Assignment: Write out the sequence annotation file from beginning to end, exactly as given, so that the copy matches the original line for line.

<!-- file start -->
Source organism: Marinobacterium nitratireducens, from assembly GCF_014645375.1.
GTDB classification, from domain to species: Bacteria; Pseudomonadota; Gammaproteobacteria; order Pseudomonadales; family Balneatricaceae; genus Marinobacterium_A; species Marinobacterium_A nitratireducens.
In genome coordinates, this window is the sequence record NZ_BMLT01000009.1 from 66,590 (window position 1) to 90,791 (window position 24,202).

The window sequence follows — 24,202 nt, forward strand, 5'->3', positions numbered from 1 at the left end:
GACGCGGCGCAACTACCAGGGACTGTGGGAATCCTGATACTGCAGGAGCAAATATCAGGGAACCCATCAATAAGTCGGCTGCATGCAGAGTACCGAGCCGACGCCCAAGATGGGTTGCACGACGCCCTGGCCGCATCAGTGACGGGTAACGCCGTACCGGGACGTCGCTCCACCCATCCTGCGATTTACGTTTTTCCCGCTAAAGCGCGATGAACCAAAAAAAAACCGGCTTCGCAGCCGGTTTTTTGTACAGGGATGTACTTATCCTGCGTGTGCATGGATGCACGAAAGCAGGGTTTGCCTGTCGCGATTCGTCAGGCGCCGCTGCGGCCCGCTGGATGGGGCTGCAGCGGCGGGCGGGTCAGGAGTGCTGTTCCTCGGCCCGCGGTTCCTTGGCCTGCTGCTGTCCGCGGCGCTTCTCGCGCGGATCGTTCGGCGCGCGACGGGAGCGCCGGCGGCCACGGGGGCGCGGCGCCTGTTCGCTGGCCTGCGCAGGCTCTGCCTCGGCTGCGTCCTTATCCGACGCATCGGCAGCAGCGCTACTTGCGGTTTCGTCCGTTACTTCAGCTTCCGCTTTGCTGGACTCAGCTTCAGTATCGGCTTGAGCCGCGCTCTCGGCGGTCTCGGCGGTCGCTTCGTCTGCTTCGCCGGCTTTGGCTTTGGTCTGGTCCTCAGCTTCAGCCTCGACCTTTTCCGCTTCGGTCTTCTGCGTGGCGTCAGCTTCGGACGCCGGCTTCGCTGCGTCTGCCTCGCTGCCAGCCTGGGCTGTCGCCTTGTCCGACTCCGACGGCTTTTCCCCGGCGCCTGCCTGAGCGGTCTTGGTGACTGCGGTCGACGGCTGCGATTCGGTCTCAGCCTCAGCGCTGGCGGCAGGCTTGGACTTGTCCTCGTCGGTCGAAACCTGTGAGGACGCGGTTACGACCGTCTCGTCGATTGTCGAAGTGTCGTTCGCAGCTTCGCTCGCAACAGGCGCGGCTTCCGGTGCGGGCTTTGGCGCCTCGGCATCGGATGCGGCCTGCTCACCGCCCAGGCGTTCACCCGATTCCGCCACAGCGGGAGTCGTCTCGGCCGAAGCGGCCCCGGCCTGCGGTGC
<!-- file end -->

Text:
Source organism: Marinobacterium nitratireducens, from assembly GCF_014645375.1.
GTDB classification, from domain to species: Bacteria; Pseudomonadota; Gammaproteobacteria; order Pseudomonadales; family Balneatricaceae; genus Marinobacterium_A; species Marinobacterium_A nitratireducens.
In genome coordinates, this window is the sequence record NZ_BMLT01000009.1 from 66,590 (window position 1) to 90,791 (window position 24,202).

The window sequence follows — 24,202 nt, forward strand, 5'->3', positions numbered from 1 at the left end:
GACGCGGCGCAACTACCAGGGACTGTGGGAATCCTGATACTGCAGGAGCAAATATCAGGGAACCCATCAATAAGTCGGCTGCATGCAGAGTACCGAGCCGACGCCCAAGATGGGTTGCACGACGCCCTGGCCGCATCAGTGACGGGTAACGCCGTACCGGGACGTCGCTCCACCCATCCTGCGATTTACGTTTTTCCCGCTAAAGCGCGATGAACCAAAAAAAAACCGGCTTCGCAGCCGGTTTTTTGTACAGGGATGTACTTATCCTGCGTGTGCATGGATGCACGAAAGCAGGGTTTGCCTGTCGCGATTCGTCAGGCGCCGCTGCGGCCCGCTGGATGGGGCTGCAGCGGCGGGCGGGTCAGGAGTGCTGTTCCTCGGCCCGCGGTTCCTTGGCCTGCTGCTGTCCGCGGCGCTTCTCGCGCGGATCGTTCGGCGCGCGACGGGAGCGCCGGCGGCCACGGGGGCGCGGCGCCTGTTCGCTGGCCTGCGCAGGCTCTGCCTCGGCTGCGTCCTTATCCGACGCATCGGCAGCAGCGCTACTTGCGGTTTCGTCCGTTACTTCAGCTTCCGCTTTGCTGGACTCAGCTTCAGTATCGGCTTGAGCCGCGCTCTCGGCGGTCTCGGCGGTCGCTTCGTCTGCTTCGCCGGCTTTGGCTTTGGTCTGGTCCTCAGCTTCAGCCTCGACCTTTTCCGCTTCGGTCTTCTGCGTGGCGTCAGCTTCGGACGCCGGCTTCGCTGCGTCTGCCTCGCTGCCAGCCTGGGCTGTCGCCTTGTCCGACTCCGACGGCTTTTCCCCGGCGCCTGCCTGAGCGGTCTTGGTGACTGCGGTCGACGGCTGCGATTCGGTCTCAGCCTCAGCGCTGGCGGCAGGCTTGGACTTGTCCTCGTCGGTCGAAACCTGTGAGGACGCGGTTACGACCGTCTCGTCGATTGTCGAAGTGTCGTTCGCAGCTTCGCTCGCAACAGGCGCGGCTTCCGGTGCGGGCTTTGGCGCCTCGGCATCGGATGCGGCCTGCTCACCGCCCAGGCGTTCACCCGATTCCGCCACAGCGGGAGTCGTCTCGGCCGAAGCGGCCCCGGCCTGCGGTGC